Yuniel Doble Ponce, Matanzas
The creation of isolation centres was one of the measures taken by our government against the Covid 19 pandemic. The aim is to provide the opportunity to isolate people who may have the disease or have had contact with people who have tested positive. Each centre has medical staff consisting of doctors and nurses. There are also microbiologists to handle samples and staff responsible for sterilisation of the premises and other basic work on site.
My experience as a volunteer in the isolation centre of the University of Matanzas was a marathon of emotions. I was asked for help. In the beginning I had my doubts and it took me a few hours to make up my mind. But I saw it as my duty – as a human being and as a Christian. So I agreed. The work was quite hard. We are 4 volunteers who are responsible for 31 patients. Our tasks are distributing meals, breakfast, lunch, afternoon and morning snacks, washing the utensils, cleaning the premises, disinfecting the surfaces, changing the sheets, towels and face masks, distributing items of personal care, taking care of the complaints and other tasks – every day for 14 days.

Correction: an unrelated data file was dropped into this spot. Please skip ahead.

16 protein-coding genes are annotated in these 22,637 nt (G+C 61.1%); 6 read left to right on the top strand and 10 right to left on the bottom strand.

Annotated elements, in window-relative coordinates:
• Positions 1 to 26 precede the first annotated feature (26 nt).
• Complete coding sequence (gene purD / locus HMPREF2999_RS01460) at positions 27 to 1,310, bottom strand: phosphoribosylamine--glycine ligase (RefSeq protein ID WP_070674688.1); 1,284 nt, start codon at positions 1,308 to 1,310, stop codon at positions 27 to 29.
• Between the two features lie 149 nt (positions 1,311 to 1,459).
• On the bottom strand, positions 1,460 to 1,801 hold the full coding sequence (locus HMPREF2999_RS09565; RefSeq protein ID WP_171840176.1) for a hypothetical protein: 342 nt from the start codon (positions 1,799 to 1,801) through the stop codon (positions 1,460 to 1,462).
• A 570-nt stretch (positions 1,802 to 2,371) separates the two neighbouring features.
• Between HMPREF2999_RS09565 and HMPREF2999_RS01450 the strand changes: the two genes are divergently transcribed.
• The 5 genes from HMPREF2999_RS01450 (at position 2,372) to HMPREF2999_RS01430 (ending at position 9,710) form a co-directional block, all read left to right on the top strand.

At first I was proud to have made my contribution during the crisis. Then I was quite exhausted and sometimes full of fear, especially when we received the test results. Did I test “positive”? In this time of so much tension, I had decided not to inform my family of my decision because of my mother’s fragile state of health. So I had only the support of my brothers and sisters with their prayers and I knew that I had the protection of the heavenly Father.
Now I am waiting for the results of my test in an isolation centre for doctors and volunteers. Here I am the patient in quarantine and look back with gratitude on 14 days of service in this crisis.